The advisory group also overwhelmingly opposed a proposed second-story single-family home expansion with the addition of a companion unit in Crown Point.
PB community planners on Jan. 8 green-lighted a letter to the San Diego Planning Department concerning the Mission Boulevard Public Spaces & Active Transportation Plan. That plan is an ongoing study to reconfigure the boulevard to better accommodate non-vehicular traffic and includes roundabouts.
PB Planning Group’s recommendations call for:
- Pocket parks and/or pedestrian promenades on Ocean Front Walk from PB Drive to Diamond Street;
- Closing Oliver Street to non-emergency service vehicular traffic and developing it as a pedestrian promenade all the way from Ocean Front Walk to Mission Boulevard;
- Redesigning Mission Boulevard to include much wider sidewalks on both the east and west sides of Mission Boulevard, and much-improved pedestrian- and bike- crossing facilities east-west across Mission Boulevard;
- Roundabouts at every current signaled intersection along Mission Boulevard from PB Drive to Diamond Street;
- Sufficient ride-share/drop-off locations;
- Creation of a mobility hub accommodating placement of a mass-transit station and/or shuttle service near the beach to facilitate convenient and affordable transit from beach areas to nearby communities;
- Widening the boardwalk from Grand Avenue to PB Drive wherever possible, recapturing public right-of-way from businesses encroaching on public space and eliminating vehicular access on Ocean Boulevard from Thomas Street to Grand Avenue.
Arguing new rules making it easier to build companion units (granny flats) to alleviate the housing crunch has gone too far, PBPG also voted 10-1-1 to oppose plans for redeveloping a lot at 3535 Promontory St.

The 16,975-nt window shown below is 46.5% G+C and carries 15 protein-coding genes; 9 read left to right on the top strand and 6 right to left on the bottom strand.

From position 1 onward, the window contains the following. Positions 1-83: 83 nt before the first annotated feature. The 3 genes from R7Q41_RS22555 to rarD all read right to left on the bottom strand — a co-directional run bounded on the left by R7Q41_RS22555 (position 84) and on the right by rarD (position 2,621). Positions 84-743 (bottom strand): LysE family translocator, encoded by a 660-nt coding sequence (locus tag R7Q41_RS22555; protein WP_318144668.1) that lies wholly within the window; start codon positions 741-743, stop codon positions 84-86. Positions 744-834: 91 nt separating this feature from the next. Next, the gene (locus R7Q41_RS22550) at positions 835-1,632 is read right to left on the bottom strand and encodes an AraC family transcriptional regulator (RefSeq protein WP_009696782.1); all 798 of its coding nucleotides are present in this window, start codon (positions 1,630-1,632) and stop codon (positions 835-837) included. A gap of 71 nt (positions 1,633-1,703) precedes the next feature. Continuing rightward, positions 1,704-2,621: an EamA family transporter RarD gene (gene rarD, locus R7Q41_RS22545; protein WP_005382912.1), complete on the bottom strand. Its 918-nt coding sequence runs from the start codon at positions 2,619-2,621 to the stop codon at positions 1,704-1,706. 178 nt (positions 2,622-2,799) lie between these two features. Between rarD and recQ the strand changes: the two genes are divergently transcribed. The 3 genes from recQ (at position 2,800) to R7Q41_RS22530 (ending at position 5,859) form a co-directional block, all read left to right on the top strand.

The group vote followed a presentation by applicant Igor Prokopenko, who made his case for redeveloping the parcel, which has been a rental property.
The Promontory project is seeking permitting to remodel an existing dwelling unit to convert a garage into living space, construct a new garage and add a second-story addition for a total of 3,697 square feet. The project would include construction of a new companion unit of 1,151 square feet with the entrance on Ingraham Street.
Neighbors came out strongly against the proposal. They argued short-term tenants there have been problematic, while insisting the redevelopment as proposed, particularly the second-story home addition and large-size companion unit, are out of scale and character with their neighborhood.
PBPG board members sided with neighbors. Eve Anderson expressed displeasure with the lack of any parking proposed for the redevelopment.
“I agree with everything the neighbors have said,” noted board member Joe Bettles, who added he generally favors building more granny flats as one answer to the present housing crisis.
“This is what you’re getting,” said board member Scott Chipman, about the new more-relaxed rules now allowing companion units to be built in the front, as well as the back, of properties.